Using a phrase he would repeat on Thursday, Trump spoke of the “beautiful little babies” that had been killed. “It crossed a lot of lines for me. When you kill innocent children, innocent babies, little babies with a chemical gas that is so lethal… that crosses many, many lines. Beyond a red line, many, many lines,” he said.


Explaining the Covert Israeli-Syrian “Rebel” Group Alliance

by Casey Titus May 2, 2021 800 Views 19 Votes 3 Comments

In the decade-long Syrian Civil War, rebel groups designed to topple President Bashar al-Assad’s government had more than enough foreign backing from countries such as Saudi Arabia, Qatar, Turkey, Great Britain, France, and of course the United States. Reasons vary depending on the country, but as for the United States, retired NATO Supreme Allied Commander during the Kosovo War and 4-star U.S. Army General Wesley Clark disclosed to Democracy Now’s Amy Goodman in 2007 publicly that General Clark was approached with a memo from the Secretary of Defense’s office in the wake of 9/11 which laid out how seven countries were going to be “take[n] out” in five years, beginning with Iraq before moving onto Syria, Lebanon, Libya, Somalia, and Sudan, before ‘finishing off’ Iran.

Other explanations point to strategic alliances. In the case of Syria, obviously allied with Russia for military and economic purposes, presents itself as a proxy in the ongoing warring competition of influence between global and regional powers. This is why some contend the Cold War had not ended in 1991 with the collapse of the Soviet Union. In fact, not only have regional dominance objectives remain the same exemplified through CIA-initiated regime changes and bipartisan sanctions, but now foreign influence and meddling has shifted US interests further and further from any benefit to the American people and into the hands of a foreign state.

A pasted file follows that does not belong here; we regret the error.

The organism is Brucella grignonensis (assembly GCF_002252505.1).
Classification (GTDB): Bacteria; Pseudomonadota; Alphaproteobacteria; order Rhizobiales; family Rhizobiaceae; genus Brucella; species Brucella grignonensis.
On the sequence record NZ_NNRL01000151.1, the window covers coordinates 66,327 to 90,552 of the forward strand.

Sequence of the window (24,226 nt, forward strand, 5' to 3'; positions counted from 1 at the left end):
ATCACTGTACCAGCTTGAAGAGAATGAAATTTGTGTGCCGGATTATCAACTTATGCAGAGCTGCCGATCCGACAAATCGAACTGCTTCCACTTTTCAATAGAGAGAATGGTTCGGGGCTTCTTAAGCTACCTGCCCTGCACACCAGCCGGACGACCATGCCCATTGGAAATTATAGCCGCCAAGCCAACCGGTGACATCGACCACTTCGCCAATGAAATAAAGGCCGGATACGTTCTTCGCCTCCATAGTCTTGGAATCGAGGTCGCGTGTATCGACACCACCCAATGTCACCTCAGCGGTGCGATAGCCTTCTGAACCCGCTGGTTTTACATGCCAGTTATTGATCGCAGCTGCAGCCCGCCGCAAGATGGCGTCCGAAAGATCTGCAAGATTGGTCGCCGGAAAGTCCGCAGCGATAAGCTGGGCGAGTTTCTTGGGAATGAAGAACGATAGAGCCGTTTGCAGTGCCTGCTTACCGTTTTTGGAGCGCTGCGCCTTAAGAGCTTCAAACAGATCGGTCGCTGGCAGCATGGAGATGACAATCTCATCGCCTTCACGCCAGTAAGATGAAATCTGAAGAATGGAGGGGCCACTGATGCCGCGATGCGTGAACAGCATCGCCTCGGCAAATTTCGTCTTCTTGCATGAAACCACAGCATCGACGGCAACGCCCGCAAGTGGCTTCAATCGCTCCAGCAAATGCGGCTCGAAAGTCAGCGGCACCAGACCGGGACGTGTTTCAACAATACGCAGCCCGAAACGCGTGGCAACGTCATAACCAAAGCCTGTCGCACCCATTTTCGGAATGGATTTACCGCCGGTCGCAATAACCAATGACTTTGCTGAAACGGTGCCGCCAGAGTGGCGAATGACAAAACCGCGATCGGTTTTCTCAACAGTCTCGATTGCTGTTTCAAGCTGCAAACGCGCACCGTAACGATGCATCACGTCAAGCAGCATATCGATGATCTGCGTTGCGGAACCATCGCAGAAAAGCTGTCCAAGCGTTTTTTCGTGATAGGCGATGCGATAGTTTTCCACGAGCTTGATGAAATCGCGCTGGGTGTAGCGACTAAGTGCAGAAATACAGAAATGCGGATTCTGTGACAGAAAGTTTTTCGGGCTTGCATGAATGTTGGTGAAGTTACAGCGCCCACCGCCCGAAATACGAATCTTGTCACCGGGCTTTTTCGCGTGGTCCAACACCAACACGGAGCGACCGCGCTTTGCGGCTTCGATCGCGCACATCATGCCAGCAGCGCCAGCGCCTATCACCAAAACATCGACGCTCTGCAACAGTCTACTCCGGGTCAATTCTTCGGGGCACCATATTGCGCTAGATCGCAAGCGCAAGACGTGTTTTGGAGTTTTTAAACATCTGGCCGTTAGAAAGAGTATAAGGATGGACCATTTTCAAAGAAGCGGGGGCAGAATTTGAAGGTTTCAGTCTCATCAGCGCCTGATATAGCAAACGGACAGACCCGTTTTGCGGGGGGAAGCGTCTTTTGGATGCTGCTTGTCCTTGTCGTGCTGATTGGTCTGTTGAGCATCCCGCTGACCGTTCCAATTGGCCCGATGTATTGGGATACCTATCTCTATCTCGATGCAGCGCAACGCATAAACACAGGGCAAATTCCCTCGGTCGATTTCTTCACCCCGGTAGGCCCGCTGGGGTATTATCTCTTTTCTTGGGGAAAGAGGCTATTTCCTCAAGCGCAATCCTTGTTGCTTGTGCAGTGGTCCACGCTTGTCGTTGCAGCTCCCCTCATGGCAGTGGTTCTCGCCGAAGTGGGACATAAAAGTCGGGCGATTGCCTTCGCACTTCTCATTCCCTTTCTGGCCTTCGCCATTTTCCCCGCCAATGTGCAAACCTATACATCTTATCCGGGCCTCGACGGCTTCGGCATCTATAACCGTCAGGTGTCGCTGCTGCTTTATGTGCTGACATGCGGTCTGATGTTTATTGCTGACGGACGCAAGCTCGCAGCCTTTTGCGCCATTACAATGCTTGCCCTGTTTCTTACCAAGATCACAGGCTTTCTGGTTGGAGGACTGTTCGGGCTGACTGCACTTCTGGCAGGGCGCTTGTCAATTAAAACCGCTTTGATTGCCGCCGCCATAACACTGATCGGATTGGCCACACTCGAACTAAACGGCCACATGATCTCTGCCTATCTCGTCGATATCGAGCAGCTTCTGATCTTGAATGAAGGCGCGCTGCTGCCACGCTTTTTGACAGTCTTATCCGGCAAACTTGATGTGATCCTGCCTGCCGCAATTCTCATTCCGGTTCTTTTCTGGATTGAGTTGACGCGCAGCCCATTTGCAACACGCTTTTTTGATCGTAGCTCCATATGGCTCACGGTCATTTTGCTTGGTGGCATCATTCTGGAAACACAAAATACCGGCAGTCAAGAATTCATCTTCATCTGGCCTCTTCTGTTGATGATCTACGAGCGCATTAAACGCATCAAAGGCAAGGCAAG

These revelations go against the open proclamation from former US President Barack Obama in 2011 when he called for Bashar al-Assad to step down as President of Syria:

“We have consistently said that President Assad must lead a democratic transition or get out of the way. He has not led. For the sake of Syrian people, the time has come for President Assad to step aside. The United States cannot and will not impose this transition upon Syria. It is up to the Syrian people to choose their own leaders, and we have heard their strong desire that there not be foreign intervention in their movement. What the United States will support is an effort to bring about a Syria that is democratic, just, and inclusive for all Syrians.”

By now, it has been extensively established how the United States and other western governments used the ‘humanitarian’ cover to justify foreign invasion of a sovereign country as demonstrated through a long list of destabilization efforts beyond Iraq and Libya, stretching back to Guatemala, Iran, Chile, Indonesia, Yugoslavia, etc. While the United States and Saudi Arabia have unquestionably contributed much in covertly supplying and training foreign rebel forces in Syria, a lesser acknowledged source of clandestine support to opposition groups in Syria against the Assad government is Israel. This would not seem surprising at first, considering the two countries share a border and so conflict becomes an inevitable spillover, but the full explanation behind terse Syrian-Israeli relations explain the larger context of a sinister constructive plan years prior to the 2011 .